(CNN) -- Ricky Murray was having a miserable year long before a storm named Gustav started threatening the Gulf Coast area. Now he's afraid he will lose his family because of a previous hurricane.
It has been three years since Hurricane Katrina killed more than 1,800 people when it struck, scouring Mississippi beach towns down to bare sand and rupturing the protective levees around New Orleans, Louisiana.
Eight feet of floodwater left Murray's home in Slidell, Louisiana, uninhabitable. He's been working on the house, but he and his wife and three children have been living in a FEMA trailer.
Murray also lost his job. He recently suffered a heart attack -- brought on in part by stress, according to doctors. But what's really agonizing for him is that his wife of 16 years says she is considering a divorce.
"My whole life is my wife and my kids," says Murray.
Louisiana has kept figures on almost everything Katrina-related -- the number of people who died, the number who were injured and the houses that were damaged or destroyed.
But the state is not keeping statistics on the number of divorces in a post-Katrina world.
Murray blames the hurricane for troubles in his marriage, saying, "Her and I never argued, never fought, never nothing until this hurricane, until we got cramped in that FEMA trailer."
His wife, Iris, wouldn't talk on camera, but did say, "Everything is unstable. The kids aren't being raised right because they don't have the proper space."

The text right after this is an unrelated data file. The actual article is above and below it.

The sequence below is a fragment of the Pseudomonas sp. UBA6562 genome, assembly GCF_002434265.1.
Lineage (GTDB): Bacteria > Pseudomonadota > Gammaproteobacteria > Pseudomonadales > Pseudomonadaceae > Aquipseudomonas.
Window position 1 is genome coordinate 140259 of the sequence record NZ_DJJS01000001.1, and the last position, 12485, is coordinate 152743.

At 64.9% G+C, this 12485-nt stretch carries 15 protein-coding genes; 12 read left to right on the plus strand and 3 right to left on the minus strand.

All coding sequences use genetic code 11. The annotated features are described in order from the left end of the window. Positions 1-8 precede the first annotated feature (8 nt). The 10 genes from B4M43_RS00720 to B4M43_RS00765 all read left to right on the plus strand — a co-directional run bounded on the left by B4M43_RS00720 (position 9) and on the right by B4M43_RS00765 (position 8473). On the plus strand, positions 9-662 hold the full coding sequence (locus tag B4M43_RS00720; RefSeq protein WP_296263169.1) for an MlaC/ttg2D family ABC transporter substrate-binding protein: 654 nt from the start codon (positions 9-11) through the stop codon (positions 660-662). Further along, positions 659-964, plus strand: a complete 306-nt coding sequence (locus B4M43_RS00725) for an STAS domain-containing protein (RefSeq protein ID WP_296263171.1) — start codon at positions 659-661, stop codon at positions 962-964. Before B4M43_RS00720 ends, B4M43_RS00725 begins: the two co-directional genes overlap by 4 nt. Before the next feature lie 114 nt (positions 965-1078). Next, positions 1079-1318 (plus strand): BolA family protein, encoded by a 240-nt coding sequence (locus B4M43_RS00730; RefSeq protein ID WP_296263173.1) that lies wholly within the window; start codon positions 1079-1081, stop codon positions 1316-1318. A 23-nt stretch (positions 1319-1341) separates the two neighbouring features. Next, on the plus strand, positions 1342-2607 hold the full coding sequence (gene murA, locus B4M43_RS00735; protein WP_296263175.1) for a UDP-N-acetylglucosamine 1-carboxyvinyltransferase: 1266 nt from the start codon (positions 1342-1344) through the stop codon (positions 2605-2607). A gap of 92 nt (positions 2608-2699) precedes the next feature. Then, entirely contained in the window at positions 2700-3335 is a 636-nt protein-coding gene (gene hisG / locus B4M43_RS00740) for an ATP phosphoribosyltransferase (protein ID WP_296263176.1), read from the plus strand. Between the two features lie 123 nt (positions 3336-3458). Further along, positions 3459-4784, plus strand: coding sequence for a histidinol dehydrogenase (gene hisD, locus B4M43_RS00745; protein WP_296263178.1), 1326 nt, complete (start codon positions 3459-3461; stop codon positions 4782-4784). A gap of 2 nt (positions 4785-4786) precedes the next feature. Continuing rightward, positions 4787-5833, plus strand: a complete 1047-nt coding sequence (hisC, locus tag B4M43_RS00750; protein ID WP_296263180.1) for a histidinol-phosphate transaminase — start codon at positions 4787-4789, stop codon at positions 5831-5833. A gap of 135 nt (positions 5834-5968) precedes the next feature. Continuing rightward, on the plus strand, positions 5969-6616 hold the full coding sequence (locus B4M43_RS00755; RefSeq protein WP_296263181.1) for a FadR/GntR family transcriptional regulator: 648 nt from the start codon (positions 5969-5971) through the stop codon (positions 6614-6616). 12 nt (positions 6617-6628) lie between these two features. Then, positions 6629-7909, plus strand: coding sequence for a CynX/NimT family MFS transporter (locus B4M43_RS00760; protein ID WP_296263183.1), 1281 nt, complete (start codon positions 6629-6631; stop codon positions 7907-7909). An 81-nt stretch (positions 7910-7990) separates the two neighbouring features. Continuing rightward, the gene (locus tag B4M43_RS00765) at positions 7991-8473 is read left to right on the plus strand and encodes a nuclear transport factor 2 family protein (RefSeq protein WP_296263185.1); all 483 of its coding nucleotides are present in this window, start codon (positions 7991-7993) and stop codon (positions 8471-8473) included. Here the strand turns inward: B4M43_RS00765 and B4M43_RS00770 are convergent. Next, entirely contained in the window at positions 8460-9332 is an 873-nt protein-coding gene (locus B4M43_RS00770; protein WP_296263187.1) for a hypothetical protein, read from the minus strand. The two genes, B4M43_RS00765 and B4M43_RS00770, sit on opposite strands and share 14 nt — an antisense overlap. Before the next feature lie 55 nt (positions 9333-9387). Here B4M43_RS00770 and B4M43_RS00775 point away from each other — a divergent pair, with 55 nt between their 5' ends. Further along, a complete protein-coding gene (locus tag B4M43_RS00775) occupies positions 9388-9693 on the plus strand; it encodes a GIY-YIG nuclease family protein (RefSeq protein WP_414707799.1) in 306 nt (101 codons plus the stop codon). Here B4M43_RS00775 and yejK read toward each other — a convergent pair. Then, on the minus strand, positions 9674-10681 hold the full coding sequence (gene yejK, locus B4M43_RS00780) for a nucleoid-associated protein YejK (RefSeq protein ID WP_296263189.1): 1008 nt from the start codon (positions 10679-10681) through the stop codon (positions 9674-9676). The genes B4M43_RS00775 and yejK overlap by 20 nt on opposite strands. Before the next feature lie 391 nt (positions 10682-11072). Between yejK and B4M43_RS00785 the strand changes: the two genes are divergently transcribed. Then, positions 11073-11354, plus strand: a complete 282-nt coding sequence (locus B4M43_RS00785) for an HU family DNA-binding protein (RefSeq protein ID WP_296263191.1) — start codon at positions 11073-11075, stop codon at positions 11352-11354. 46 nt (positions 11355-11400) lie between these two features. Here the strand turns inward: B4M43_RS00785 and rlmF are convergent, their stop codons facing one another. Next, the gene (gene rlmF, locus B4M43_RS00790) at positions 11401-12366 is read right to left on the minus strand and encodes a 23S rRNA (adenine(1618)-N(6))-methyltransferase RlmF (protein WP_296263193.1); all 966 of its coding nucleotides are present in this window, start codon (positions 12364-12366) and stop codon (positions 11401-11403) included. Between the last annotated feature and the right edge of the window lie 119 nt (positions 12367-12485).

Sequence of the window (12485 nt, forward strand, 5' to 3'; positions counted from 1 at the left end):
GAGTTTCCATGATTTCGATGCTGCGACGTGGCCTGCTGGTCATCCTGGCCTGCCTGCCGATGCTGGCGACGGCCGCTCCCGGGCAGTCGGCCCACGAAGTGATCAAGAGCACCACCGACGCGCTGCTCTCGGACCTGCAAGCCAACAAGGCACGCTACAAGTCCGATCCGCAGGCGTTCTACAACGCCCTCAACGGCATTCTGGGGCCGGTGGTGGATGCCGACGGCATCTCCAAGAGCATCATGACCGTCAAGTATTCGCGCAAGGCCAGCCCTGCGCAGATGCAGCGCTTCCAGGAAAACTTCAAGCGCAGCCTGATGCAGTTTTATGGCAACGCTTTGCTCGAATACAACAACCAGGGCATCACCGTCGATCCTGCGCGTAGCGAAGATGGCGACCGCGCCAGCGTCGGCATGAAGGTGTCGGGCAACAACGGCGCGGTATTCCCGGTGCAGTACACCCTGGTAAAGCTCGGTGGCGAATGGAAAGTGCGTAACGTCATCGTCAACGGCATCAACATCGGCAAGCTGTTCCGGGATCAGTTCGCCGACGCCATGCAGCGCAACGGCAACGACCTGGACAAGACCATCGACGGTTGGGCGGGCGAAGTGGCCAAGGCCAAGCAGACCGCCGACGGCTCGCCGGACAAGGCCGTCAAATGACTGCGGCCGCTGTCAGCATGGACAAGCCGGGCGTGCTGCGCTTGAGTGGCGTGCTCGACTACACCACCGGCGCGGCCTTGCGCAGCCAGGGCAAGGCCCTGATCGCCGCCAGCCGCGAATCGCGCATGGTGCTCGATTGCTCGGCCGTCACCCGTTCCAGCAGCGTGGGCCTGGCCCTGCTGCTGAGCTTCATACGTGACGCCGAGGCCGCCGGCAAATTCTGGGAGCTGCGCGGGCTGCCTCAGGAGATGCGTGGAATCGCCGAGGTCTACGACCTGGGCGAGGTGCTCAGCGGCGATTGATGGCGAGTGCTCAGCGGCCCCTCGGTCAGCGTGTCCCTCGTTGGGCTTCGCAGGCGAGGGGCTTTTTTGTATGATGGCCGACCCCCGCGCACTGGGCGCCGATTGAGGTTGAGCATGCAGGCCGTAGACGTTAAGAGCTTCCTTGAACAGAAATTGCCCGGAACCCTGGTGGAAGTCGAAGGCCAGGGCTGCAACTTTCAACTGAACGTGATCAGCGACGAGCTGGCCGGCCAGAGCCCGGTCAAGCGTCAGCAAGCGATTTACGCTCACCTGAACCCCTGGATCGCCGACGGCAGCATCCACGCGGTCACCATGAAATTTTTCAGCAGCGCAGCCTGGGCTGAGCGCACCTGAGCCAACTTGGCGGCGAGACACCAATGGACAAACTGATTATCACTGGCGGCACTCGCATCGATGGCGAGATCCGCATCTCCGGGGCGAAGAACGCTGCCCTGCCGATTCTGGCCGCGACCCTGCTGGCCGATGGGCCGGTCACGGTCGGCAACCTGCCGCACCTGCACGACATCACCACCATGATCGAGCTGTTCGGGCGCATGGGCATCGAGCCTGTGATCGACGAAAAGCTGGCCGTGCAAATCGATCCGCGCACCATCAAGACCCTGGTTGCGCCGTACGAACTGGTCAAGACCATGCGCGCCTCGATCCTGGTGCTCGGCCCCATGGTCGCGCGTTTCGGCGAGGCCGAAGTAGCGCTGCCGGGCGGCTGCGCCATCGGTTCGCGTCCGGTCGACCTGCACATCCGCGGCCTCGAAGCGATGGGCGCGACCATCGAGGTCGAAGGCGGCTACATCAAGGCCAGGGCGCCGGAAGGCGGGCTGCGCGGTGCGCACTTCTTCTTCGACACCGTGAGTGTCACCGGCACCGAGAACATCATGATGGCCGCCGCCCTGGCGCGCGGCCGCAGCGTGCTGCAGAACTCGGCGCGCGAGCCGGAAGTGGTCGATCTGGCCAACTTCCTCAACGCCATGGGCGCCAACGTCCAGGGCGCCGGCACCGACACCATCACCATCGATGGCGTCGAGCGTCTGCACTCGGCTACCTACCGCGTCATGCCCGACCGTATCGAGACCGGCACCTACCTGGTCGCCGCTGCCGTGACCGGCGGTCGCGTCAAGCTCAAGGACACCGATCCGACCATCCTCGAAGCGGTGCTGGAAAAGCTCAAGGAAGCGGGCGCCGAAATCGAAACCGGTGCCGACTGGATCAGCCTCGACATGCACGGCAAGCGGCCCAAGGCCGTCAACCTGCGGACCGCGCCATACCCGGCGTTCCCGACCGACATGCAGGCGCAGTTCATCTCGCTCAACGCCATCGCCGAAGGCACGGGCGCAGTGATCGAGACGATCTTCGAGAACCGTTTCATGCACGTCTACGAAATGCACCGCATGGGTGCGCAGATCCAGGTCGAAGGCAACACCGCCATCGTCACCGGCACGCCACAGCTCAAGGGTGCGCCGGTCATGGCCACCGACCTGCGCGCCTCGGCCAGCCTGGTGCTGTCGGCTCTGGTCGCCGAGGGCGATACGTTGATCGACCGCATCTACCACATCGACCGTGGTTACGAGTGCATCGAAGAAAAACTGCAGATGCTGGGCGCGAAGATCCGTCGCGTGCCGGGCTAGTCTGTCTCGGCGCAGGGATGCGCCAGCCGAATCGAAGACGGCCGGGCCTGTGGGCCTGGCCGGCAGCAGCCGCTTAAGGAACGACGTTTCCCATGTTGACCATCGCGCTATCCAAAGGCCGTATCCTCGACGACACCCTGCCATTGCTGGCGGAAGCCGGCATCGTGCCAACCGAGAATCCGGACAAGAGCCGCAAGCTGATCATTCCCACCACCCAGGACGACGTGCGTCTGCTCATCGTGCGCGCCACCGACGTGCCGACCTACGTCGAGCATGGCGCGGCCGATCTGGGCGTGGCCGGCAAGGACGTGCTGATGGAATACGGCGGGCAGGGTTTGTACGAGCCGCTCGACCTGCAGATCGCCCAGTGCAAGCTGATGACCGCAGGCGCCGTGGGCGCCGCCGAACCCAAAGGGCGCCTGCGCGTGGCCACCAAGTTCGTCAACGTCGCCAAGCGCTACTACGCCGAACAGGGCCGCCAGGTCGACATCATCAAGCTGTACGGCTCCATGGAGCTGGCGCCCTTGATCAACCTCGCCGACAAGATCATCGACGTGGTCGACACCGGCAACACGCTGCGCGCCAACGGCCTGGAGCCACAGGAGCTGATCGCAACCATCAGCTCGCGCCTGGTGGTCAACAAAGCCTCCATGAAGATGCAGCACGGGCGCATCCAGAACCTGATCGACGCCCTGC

Murray says it's not for lack of his effort, but his limited finances have kept the family stuck in the trailer while he tries to renovate the house.
"I have busted my butt over the past few months just to get this side of the house functioning," Murray says. "I have done everything I can to try to keep my family together, then I had a heart attack -- what, a year ago -- inside the FEMA trailer."
Murray says the couple has tried counseling and turned to their church, but the reality is that he could lose everything.
"A lot of people that we grew up with, that I know, have split up, divorced or went on their way because of this hurricane," Murray says.
Right now, the couple is getting help from the faith-based group Volunteers of America through Kay Taylor, an outreach worker for the organization.
Taylor says there is a potential for help, but there is a lot of sadness.
Overall, she says, couples are more argumentative and domestic violence is up, as is the suicide rate in the region.
"You have to wait, you have to take help when it's there, and sometimes that means getting on a waiting list," Taylor says.
In New Orleans, Pastor Ray Cannata decided to take a job at a small Presbyterian church just a week before Katrina.
Cannata says he has been spending more time than ever providing couples counseling.
In simple terms, he says, stress is like a truth serum.
"Pre-existing problems that people are able to sort of ignore and work around come to the surface and have to be dealt with, " Cannata says.
In many cases, sadly, he says people choose to walk away rather than work through problems.
Murray says he appreciates the FEMA trailer, but says it is like living in a "sardine can."
He's of Italian descent, and says he doesn't believe in divorce.
His great hope is to finish his home and hopes the new space will convince his wife they can work through their problems.
But the reality is, his wife could pursue a divorce.